Friday, February 20
  • 10:30am — Panel: “Archives in Between: Cultural Preservation, Material to Digital” (Welles-Brown Room). With Joanne Bernardi, Associate Professor of Japanese and Film and Media Studies, and author/editor of ReEnvisioning Japan; Daniela Currò, Preservation Manager, Moving Image Department, George Eastman House; and Jim Kuhn, Joseph N. Lambert and Harold B. Schleifer Director of Rare Books and Special Collections.
  • 12:30pm — DH Lunch: “The Dark Side of Digital Humanities” (Welles-Brown Room). For this event, RSVP to urmellonfellows@gmail.com by February 13.
Keep your eyes peeled for more info about each event!

 

Event Posters:

Recap: Psychasthenia 2

The term “psychasthenia” originated in turn-of-the-century psychology as a counterpart to hysteria, broadly recognizable in more contemporary discourse as introversion and extroversion, respectively. Where hysterics seemed overly sensitive to and affected by their experiences, magnifying their presence in the process, psychasthenics appeared to disappear into their surroundings, choosing to withdraw rather than react. Psychasthenia meant the trading of one form of integration for another: obsessing often uncontrollably about the outside world replaces the synthetic processes of attending and adjusting to one’s changing subjective experience.

In more modern psychology, the term has largely been supplanted by more clinical diagnoses such as OCD and long-term anxiety. This has created room for its uptake in more metaphorical realms. In social biology, it was used to describe the ability of some creatures to blend into their surroundings, the most obvious example being the chameleon, an animal that protects itself by appearing to become a part of its environment. In the 1930s, Roger Caillois took this usage and expanded it into a meditation on social and corporeal experience in modernity. Often, perhaps too often, the ability to blend in turns inward on itself and results in an inability to stand out.

Psychasthenia 2 is an interactive artwork developed by Victoria Szabo and Joyce Rudisnky, a North Carolina-based new media artist. As they describe it on their website, the piece “explores the culture of psychological diagnosis and treatment within the context of a highly mediated consumer culture that often produces the ills it purports to treat.” During Szabo’s visit, we had the chance to view Psychasthenia 2 in the immersive setting of a 9-screen array, such that the game’s abstract and familiar mazes achieved a similarity to life size not usually encountered in video games. We thus moved through the game’s levels: historic and diagnostic psychological literature; the holistic marketplace of self-help books, medications, and binge eating; an alley of common fears; a coffee shop brimming with social anxiety; and finally the tedium of everyday “normal” existence.

The game is organized according to Maslo’s Hierarchy of Needs, a mid-century motivational theory that often appears in literary studies. This usage suggests something of the hierarchy’s tendency toward fiction, which figures in multiple forms in Psychasthenia 2 in the stories we tell ourselves in our quests for psychological help. What are we really afraid of? Will this book, this treatment, this attitude finally hold the key to self-actualization? Throughout the levels, one responds to intermittent survey questions modeled on self-diagnosis quizzes found in psychiatric practices and BuzzFeed articles alike. These questions push the player to maintain sight of herself despite the distractions or desirable escapes offered by the external world. And yet, as the game goes on, it slyly suggests that these questions might also function to imbricate us into the discourses they prop up, displacing a true sense of self-actualization with the document declaring it.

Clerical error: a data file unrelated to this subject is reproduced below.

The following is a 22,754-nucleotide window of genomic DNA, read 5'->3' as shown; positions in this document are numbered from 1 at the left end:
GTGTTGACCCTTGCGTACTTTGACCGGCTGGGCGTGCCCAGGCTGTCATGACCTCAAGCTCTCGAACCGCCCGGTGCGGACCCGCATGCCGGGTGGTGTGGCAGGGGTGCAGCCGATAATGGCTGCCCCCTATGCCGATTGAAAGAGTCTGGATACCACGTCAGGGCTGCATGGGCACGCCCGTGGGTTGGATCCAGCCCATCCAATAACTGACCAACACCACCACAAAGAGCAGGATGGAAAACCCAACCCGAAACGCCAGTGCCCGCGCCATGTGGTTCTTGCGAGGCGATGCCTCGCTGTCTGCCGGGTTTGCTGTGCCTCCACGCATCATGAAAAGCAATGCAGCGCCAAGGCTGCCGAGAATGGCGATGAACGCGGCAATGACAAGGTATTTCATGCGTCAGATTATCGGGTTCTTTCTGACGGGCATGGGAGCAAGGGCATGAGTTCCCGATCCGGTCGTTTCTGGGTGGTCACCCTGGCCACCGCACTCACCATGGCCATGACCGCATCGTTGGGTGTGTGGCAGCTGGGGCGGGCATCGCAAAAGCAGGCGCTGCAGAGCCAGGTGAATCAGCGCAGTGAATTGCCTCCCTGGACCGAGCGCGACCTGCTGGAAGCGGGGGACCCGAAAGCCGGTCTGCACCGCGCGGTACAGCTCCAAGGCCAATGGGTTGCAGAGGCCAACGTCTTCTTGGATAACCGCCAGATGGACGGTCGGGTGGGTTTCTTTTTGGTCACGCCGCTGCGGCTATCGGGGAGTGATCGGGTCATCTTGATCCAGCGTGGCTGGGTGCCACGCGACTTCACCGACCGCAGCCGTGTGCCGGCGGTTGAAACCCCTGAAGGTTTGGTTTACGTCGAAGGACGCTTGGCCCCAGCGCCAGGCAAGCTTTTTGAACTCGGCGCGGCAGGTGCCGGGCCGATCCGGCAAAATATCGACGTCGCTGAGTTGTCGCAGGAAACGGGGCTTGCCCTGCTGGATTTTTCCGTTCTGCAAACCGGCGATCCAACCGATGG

Playing Psychasthenia 2 was simultaneously fun and sobering. Particularly in the self-help marketplace, methods of seeking guidance that seemed at first easy to dismiss—reading, for example, I’m Ok, You’re Ok—quickly gave way to more socially acceptable but nonetheless still ameliorative strategies. But what was most intriguing about the game was its theoretical engagement with the medium of video games. To the extent that we might characterize the ailment of psychasthenia as being too immersed, Szabo and Rudinsky have selected the ideal platform for examining its diagnosis and treatment. Video games are in many ways distinguished from other media by their interactivity and even immersion, especially in the case of contemporary virtual and augmented reality technology. In this sense, Psychasthenia 2 provides a tool for thinking both about present-day psychological culture and for anticipating, and thus assessing, the ramifications of technology’s increased ability to disrupt and multiply our sense of reality.


Tracy Stuber is a PhD candidate in Visual and Cultural Studies at the University of Rochester. She is a 2015-2017 Andrew W. Mellon Fellow in the Digital Humanities.

Dorothy Kim, “How To Decolonize the Digital Humanities: Or A Practical Guide”


Dorothy Kim
Assistant Professor of English
Vassar College

Time: Friday, April 14, 1pm
Location: Gamble Room, Rush Rhees Library

Responding to digital humanities’ issues with openness, race, disability, LGBTQ, feminist, and other kinds of non-normative bodies in the field, Dorothy Kim will outline a set of practical steps to #decolonizeDH, or to make it less white, heteropatriarchal, male, and ableist. She asks what are the field, departmental, and institutional steps to #decolonizeDH? What are the considerations that must be addressed in terms of politics, local action, education, and resistance?

Co-Sponsored by the Central New York Humanities Corridor, from an award by the Andrew W. Mellon Foundation, Department of Art & Art History, Department of English, Department of Modern Languages & Cultures, Film & Media Studies, Graduate Program in Visual and Cultural Studies, the Digital Scholarship Lab, and the Andrew W. Mellon Fellowship in the Digital Humanities at the University of Rochester.

Visiting Scholar Recap

Tweets and pics from events by our first “Visiting Scholar in Digital Humanities.”